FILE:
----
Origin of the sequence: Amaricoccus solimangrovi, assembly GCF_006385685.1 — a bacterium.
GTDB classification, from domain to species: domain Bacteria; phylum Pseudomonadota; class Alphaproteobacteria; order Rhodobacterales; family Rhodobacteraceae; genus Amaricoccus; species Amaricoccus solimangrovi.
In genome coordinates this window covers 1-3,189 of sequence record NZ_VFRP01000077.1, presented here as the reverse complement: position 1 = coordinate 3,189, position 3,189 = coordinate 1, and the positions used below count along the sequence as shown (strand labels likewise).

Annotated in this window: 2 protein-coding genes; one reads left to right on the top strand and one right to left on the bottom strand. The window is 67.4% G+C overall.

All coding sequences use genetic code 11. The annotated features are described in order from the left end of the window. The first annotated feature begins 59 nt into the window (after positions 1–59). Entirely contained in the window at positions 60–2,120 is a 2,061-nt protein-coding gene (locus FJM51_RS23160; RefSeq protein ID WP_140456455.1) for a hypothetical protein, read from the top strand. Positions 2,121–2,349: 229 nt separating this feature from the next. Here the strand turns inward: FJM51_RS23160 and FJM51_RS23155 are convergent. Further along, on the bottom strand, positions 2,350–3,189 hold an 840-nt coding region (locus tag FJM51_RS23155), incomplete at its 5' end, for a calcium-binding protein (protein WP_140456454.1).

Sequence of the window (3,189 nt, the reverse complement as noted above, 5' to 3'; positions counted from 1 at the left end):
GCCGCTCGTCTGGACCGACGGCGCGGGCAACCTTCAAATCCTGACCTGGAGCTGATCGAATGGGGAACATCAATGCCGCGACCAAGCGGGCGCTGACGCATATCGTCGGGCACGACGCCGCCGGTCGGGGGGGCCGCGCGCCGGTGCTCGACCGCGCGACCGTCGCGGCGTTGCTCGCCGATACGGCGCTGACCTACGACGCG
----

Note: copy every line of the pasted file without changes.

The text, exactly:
Origin of the sequence: Amaricoccus solimangrovi, assembly GCF_006385685.1 — a bacterium.
GTDB classification, from domain to species: domain Bacteria; phylum Pseudomonadota; class Alphaproteobacteria; order Rhodobacterales; family Rhodobacteraceae; genus Amaricoccus; species Amaricoccus solimangrovi.
In genome coordinates this window covers 1-3,189 of sequence record NZ_VFRP01000077.1, presented here as the reverse complement: position 1 = coordinate 3,189, position 3,189 = coordinate 1, and the positions used below count along the sequence as shown (strand labels likewise).

Annotated in this window: 2 protein-coding genes; one reads left to right on the top strand and one right to left on the bottom strand. The window is 67.4% G+C overall.

All coding sequences use genetic code 11. The annotated features are described in order from the left end of the window. The first annotated feature begins 59 nt into the window (after positions 1–59). Entirely contained in the window at positions 60–2,120 is a 2,061-nt protein-coding gene (locus FJM51_RS23160; RefSeq protein ID WP_140456455.1) for a hypothetical protein, read from the top strand. Positions 2,121–2,349: 229 nt separating this feature from the next. Here the strand turns inward: FJM51_RS23160 and FJM51_RS23155 are convergent. Further along, on the bottom strand, positions 2,350–3,189 hold an 840-nt coding region (locus tag FJM51_RS23155), incomplete at its 5' end, for a calcium-binding protein (protein WP_140456454.1).

Sequence of the window (3,189 nt, the reverse complement as noted above, 5' to 3'; positions counted from 1 at the left end):
GCCGCTCGTCTGGACCGACGGCGCGGGCAACCTTCAAATCCTGACCTGGAGCTGATCGAATGGGGAACATCAATGCCGCGACCAAGCGGGCGCTGACGCATATCGTCGGGCACGACGCCGCCGGTCGGGGGGGCCGCGCGCCGGTGCTCGACCGCGCGACCGTCGCGGCGTTGCTCGCCGATACGGCGCTGACCTACGACGCG